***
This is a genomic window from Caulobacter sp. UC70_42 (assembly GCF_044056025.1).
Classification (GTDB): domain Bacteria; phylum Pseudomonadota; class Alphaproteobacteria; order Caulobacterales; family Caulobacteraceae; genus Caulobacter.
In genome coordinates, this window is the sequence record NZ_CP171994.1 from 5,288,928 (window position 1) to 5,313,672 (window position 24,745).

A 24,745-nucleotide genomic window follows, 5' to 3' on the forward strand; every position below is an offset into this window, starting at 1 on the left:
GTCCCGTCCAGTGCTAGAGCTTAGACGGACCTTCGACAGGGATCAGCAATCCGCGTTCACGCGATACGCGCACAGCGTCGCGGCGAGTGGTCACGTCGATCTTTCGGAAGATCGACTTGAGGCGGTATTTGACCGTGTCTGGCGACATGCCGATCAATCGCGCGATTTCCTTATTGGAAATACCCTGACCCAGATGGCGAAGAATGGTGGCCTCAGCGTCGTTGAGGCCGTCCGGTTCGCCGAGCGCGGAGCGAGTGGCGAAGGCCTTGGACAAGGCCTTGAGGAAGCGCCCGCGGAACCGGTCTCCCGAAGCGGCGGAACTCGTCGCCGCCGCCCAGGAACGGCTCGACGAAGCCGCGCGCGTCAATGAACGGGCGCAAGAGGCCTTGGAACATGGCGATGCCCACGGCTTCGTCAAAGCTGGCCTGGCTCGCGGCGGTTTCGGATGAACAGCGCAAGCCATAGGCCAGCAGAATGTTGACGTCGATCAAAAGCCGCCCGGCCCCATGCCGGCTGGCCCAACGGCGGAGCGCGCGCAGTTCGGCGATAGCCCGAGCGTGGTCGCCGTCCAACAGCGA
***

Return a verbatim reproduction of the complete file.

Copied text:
This is a genomic window from Caulobacter sp. UC70_42 (assembly GCF_044056025.1).
Classification (GTDB): domain Bacteria; phylum Pseudomonadota; class Alphaproteobacteria; order Caulobacterales; family Caulobacteraceae; genus Caulobacter.
In genome coordinates, this window is the sequence record NZ_CP171994.1 from 5,288,928 (window position 1) to 5,313,672 (window position 24,745).

A 24,745-nucleotide genomic window follows, 5' to 3' on the forward strand; every position below is an offset into this window, starting at 1 on the left:
GTCCCGTCCAGTGCTAGAGCTTAGACGGACCTTCGACAGGGATCAGCAATCCGCGTTCACGCGATACGCGCACAGCGTCGCGGCGAGTGGTCACGTCGATCTTTCGGAAGATCGACTTGAGGCGGTATTTGACCGTGTCTGGCGACATGCCGATCAATCGCGCGATTTCCTTATTGGAAATACCCTGACCCAGATGGCGAAGAATGGTGGCCTCAGCGTCGTTGAGGCCGTCCGGTTCGCCGAGCGCGGAGCGAGTGGCGAAGGCCTTGGACAAGGCCTTGAGGAAGCGCCCGCGGAACCGGTCTCCCGAAGCGGCGGAACTCGTCGCCGCCGCCCAGGAACGGCTCGACGAAGCCGCGCGCGTCAATGAACGGGCGCAAGAGGCCTTGGAACATGGCGATGCCCACGGCTTCGTCAAAGCTGGCCTGGCTCGCGGCGGTTTCGGATGAACAGCGCAAGCCATAGGCCAGCAGAATGTTGACGTCGATCAAAAGCCGCCCGGCCCCATGCCGGCTGGCCCAACGGCGGAGCGCGCGCAGTTCGGCGATAGCCCGAGCGTGGTCGCCGTCCAACAGCGA